California is going into the fourth year of a severe drought and slightly less serious drought conditions are found across the Southwest, in northern Texas, and to a lesser extent, in the Upper Midwest and New England. http://www.cpc.ncep.noaa.gov/products/Drought/
The drought is affecting agriculture and people in general. Its effects on fish and wildlife get less attention, but they are also very significant.
As lakes, streams and reservoirs, decrease, habitat for fish and waterfowl, as well as water for other wildlife decreases. In some cases entire lakes and streams are drying up, but even if bodies of water are not completely gone, as wetlands decrease, waterfowl are drawn into closer contact. This can lead to outbreaks of diseases including avian botulism and cholera. http://www.wildfowlmag.com/conservation-politics/drought-west-affected-waterfowl-habitats-populations/
In addition to less water for fish, as water levels drop, water temperatures increase and levels of oxygen decrease. This can result in fish kills and decreased spawning success. And, some lakes have simply gone dry.
Theories on the cause of the drought include global warming, changing ocean currents, natural weather cycles, etc. Rather than getting into the debate among meteorologists, the drought is happening. There is a definite need to figure out how to make the best of things to protect farmers, homeowners, and fish and wildlife, should it continue. Why not use the drought to find some ways to help alleviate water shortage problems in the future?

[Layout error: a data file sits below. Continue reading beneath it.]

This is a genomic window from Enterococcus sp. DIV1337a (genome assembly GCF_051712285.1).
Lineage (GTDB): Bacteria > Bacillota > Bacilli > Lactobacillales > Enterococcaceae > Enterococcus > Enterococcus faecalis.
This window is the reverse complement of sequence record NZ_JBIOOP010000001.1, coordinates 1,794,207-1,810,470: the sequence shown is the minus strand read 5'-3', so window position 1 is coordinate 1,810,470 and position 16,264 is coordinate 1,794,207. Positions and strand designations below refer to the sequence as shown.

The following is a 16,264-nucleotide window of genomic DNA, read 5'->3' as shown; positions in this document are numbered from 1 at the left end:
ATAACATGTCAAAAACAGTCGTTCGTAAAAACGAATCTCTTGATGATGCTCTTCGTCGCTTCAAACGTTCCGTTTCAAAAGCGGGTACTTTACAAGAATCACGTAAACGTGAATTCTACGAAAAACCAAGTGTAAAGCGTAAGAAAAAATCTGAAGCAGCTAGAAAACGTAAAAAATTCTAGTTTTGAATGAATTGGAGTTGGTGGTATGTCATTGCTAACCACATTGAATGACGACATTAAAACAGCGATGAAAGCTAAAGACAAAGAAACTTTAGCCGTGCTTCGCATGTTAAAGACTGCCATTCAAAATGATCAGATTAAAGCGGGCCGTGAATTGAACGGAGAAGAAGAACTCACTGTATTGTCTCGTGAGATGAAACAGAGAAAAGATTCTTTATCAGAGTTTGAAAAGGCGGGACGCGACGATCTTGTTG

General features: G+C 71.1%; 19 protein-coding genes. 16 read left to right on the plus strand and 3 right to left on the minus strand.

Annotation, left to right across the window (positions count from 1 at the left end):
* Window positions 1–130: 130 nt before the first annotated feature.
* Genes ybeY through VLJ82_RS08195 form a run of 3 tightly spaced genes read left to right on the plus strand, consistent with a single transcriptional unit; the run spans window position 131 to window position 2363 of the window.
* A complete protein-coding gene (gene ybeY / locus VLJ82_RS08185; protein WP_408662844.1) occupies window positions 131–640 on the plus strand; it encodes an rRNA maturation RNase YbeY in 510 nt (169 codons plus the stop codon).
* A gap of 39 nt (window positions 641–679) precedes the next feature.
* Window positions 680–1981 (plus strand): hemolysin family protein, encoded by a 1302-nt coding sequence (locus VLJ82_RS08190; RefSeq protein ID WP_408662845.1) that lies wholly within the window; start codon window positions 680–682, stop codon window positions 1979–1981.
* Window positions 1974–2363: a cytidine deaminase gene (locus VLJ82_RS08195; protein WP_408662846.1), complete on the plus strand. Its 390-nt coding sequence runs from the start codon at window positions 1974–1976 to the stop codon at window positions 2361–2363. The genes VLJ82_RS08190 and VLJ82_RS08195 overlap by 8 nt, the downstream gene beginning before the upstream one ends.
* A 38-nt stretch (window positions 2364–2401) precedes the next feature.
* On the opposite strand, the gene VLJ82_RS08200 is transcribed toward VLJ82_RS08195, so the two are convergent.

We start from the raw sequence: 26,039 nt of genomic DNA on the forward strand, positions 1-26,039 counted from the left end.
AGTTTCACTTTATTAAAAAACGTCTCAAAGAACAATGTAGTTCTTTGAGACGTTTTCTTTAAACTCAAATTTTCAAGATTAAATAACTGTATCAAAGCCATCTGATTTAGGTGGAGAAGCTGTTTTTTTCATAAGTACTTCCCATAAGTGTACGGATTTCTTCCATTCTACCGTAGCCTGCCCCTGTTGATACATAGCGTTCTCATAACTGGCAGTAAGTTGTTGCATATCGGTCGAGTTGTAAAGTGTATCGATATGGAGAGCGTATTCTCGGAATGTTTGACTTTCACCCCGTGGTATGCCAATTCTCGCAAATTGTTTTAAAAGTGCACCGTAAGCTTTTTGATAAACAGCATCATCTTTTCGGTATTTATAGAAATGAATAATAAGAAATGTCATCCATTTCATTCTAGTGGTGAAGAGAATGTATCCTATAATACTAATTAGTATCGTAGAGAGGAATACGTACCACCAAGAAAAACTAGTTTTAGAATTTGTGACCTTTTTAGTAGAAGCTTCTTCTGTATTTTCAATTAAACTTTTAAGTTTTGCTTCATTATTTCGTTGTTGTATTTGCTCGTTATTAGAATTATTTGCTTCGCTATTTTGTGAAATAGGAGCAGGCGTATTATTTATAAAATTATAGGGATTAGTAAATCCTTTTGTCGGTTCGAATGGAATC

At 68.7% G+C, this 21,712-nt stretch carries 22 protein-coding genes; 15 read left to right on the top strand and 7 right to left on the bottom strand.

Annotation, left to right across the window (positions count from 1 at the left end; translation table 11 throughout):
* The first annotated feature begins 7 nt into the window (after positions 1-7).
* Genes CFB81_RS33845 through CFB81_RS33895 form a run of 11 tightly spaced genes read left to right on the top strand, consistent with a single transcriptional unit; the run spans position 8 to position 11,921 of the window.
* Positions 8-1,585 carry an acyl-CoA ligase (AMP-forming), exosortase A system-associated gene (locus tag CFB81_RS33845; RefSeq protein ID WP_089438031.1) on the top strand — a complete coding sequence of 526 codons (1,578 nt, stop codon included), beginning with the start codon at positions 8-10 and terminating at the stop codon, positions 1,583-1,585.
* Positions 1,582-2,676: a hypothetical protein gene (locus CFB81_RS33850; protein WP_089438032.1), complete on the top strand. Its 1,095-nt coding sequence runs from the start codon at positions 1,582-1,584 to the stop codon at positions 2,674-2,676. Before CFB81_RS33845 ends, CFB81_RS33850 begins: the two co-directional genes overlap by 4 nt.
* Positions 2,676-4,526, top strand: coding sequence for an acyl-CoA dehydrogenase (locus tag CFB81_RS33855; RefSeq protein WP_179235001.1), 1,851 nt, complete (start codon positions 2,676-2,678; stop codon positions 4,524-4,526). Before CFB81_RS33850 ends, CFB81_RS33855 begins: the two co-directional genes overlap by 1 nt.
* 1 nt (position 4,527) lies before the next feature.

These are some strategies to increase conservation and use the water we have wisely.
1) Tapping groundwater -- When droughts occur, one solution is to increase pumping groundwater from aquifers. Drawing down the water table can result in even more problems as water supplies become harder to access, and water levels in lakes and wetlands drop. This approach is even more questionable if there are oil refineries in the area using fracking, which consumes large amounts of water and can impair water quality. -- http://news.nationalgeographic.com/news/2014/08/140819-groundwater-california-drought-aquifers-hidden-crisis/
2) Conservation – Many efforts are underway to increase conservation of water supplies, including water-saving shower heads, washing machines, toilets, mulching gardens, etc. Some cities are giving away low flush toilets to people who can install them without plumbers. (http://eartheasy.com/live_water_saving.htm
>Link) Private swimming pools in some areas may not be filled by municipal supplies, or people will have install measures to conserve water in them. Gardens and watering lawns may be heavily restricted. It all helps. Using a variety of conservation measures Santa Barbara has reduced water use by 22% in the last two years http://www.npr.org/2015/05/05/404239904/santa-barbara-leads-california-in-cutting-water-use
3) Desalination – 97.5% of the world's water is in the oceans. Along the coasts, desalination, removing dissolved salt from water by chemical processing or evaporation to create potable water, is one possibility. Desalination has been around since the days of ancient Rome. (http://idadesal.org/desalination-101/desalination-overview/
>Link) It's possible but expensive, and with existing technology only about half of the water brought into a plant becomes potable. (http://blogs.kqed.org/science/audio/why-isnt-desalination-the-answer-to-all-californias-water-problems/
>Link) The remaining salts have to be disposed.
4) Fix leaky pipes -- According to a recent reporthttps://www.ceres.org/
the United States loses 6 billion gallons of treated water per day –14% of the country's daily water usage– due to leaky pipes. Part of the problem of people not fixing leaks has been that the price of water is not that high. In times of drought, some cities are fixing leaky pipes for free.